Aspen Snowmass Will Sell Lift Tickets for Only $6.50

[Update: September 20 at 9:25 a.m.: Tickets are now on sale on  Aspen or available by calling 1-(800) 525-6200. To get the tickets make sure to select December 15. Tickets are still available, as of this posting.]

For its 50th anniversary, Aspen Snowmass will have “throwback prices” for a single day lift ticket in honor of the big celebration. Shockingly enough that price tag rings in at only $6.50, which was reportedly the cost back in 1967. Today, single day lift tickets can cost upwards of $165 for a full day of skiing.

But there’s a catch, the lift ticket is only valid on December 15, 2017. The next day the tickets will return to regular pricing. It also only is valid at Snowmass. However, if you stick around town you can check out the weekend-long celebration. It includes fireworks, a 50th anniversary “Golden Gala,” as well as a retro party at Elk Camp. The resort will also have gold signs to mark all of the original trails on the mountain. The signs will stay on the mountain for the 2017-18 ski season and in the future. In conjunction with the celebration, Snowmass is revamping its entire base village with new luxury residences, hotels, commercial and community spaces.

The Snowmass 2017-18 winter season is projected to start on Thursday, November 23, 2017. Advance tickets have not been released for the upcoming event but will be available day of at Snowmass. If tickets are released in advance, we will update this post with additional information.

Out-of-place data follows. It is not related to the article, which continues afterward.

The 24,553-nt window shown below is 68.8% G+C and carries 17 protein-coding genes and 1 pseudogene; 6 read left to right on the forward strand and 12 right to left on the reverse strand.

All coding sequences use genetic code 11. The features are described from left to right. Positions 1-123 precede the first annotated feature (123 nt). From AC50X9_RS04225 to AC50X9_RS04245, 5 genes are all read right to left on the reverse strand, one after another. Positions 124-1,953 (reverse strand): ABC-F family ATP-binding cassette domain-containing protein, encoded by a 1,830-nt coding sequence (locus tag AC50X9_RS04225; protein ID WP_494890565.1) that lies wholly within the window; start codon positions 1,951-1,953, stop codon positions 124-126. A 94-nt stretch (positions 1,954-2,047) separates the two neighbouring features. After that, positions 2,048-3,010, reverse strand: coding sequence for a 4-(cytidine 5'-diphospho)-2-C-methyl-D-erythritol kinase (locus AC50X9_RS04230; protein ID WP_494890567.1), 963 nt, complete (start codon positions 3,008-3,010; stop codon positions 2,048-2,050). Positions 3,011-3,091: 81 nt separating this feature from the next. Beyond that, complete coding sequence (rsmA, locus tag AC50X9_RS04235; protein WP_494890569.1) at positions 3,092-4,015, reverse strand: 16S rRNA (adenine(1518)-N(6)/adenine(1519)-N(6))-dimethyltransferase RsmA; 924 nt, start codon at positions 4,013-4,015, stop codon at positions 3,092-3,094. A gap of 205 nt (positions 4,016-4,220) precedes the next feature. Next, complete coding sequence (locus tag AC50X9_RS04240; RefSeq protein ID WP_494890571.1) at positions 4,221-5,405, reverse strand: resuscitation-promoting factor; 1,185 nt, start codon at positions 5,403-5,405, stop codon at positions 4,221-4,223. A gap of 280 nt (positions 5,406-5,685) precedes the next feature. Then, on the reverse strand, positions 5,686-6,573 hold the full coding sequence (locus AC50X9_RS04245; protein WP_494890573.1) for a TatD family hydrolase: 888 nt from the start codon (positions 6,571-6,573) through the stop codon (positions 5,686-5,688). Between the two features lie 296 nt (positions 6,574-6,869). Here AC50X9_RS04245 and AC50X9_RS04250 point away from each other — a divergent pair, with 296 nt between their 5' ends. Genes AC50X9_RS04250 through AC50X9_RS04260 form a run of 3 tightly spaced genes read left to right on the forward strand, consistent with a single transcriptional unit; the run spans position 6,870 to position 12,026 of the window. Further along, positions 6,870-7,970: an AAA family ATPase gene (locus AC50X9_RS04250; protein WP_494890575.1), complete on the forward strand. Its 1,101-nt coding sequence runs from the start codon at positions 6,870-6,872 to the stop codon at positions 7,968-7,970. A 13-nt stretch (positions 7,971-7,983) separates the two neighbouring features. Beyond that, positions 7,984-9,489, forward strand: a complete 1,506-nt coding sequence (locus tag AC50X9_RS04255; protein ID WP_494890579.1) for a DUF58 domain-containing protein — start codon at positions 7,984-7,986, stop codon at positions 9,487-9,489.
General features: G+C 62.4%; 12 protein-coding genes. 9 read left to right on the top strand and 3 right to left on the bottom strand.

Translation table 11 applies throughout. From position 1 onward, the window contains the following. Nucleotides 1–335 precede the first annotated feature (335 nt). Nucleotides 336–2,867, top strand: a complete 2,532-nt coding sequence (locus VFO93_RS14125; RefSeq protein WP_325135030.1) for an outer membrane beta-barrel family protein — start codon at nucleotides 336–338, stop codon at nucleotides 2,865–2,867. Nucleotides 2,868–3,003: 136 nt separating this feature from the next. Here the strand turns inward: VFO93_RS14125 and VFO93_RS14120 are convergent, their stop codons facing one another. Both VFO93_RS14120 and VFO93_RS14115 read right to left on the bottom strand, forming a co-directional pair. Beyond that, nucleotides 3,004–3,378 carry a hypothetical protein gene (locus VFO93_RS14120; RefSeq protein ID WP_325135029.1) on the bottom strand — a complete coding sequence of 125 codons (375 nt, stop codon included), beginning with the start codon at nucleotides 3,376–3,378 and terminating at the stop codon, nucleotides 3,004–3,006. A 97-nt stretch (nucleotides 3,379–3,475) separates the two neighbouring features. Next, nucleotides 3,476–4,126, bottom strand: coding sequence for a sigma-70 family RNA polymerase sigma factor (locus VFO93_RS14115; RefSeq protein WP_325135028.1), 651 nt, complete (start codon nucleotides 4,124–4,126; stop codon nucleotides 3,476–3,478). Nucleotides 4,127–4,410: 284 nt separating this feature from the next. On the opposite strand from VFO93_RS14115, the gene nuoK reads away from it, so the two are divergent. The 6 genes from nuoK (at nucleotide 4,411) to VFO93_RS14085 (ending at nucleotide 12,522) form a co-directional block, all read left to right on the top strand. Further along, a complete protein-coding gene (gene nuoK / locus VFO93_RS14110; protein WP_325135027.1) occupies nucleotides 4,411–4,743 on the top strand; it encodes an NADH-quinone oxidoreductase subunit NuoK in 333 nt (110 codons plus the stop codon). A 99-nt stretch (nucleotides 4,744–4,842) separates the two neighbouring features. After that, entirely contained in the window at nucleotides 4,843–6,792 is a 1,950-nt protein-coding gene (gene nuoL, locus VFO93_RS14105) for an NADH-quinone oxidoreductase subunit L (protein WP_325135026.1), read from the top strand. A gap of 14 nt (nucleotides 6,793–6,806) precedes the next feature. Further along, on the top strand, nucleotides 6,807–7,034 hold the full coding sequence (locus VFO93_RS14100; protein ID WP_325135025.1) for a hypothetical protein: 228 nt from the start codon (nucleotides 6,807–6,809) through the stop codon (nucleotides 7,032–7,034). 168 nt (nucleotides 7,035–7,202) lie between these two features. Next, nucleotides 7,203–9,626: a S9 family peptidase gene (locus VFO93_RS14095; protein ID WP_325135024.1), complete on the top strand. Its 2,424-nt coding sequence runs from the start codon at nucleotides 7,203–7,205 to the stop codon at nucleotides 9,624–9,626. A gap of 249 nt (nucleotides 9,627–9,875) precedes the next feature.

1. Where is “Aspen’s Snowmass?” I didn’t realize Snowmass belonged to Aspen? Classic Front Ranger… Get it right!

    1. Aspen Skiing Company owns Snowmass. That is what we are referring to.

    2. Hey Rude Dude,

      Since you want to get technical, “Aspen’s Snowmass” is accurate. The article is about ski areas and lift tickets, not about cities and towns. As such, referring to it as Aspen’s Snowmass is not inappropriate if “Aspen” here is a shortening of Aspen Skiing Company, which wholly owns the Snowmass Ski area. As the words in question are contained in the headline, it is acceptable and common practice to shorten or abbreviate, with the expectation that a full explanation will be contained in the article. In fact, it would read rather awkwardly for the author to have said “Next Season, Aspen Skiing Company’s Snowmass Ski Area will sell lift tickets for only $6.50”. I mean, if you want to go there, then you should also call her out for saying “Next Season” instead of more accurately saying “On December 15, 2017”. But, if you expect every detail to be in a headline, then it becomes “On December 15, 2017, Aspen Skiing Company’s Snowmass Ski Area will sell single day lift tickets valid only on December 15, 2017, and only at the Snowmass Ski Area for $6.50 plus a non-refundable $5.00 RF media fee.” But if you did that, there wouldn’t be much content left to put in the article, now would there?

      Quit being a prick and be grateful for the free advertising that offered…at least the 970 made it into the 303 Magazine.

      Thank you Brittany for the write up.

  2. Hey, the tickets are on sale on their website and on the phone now. Probably a good time to update the article!

      1. They’re not going to run out, either, saying that there are still some left implies they’ll run out!

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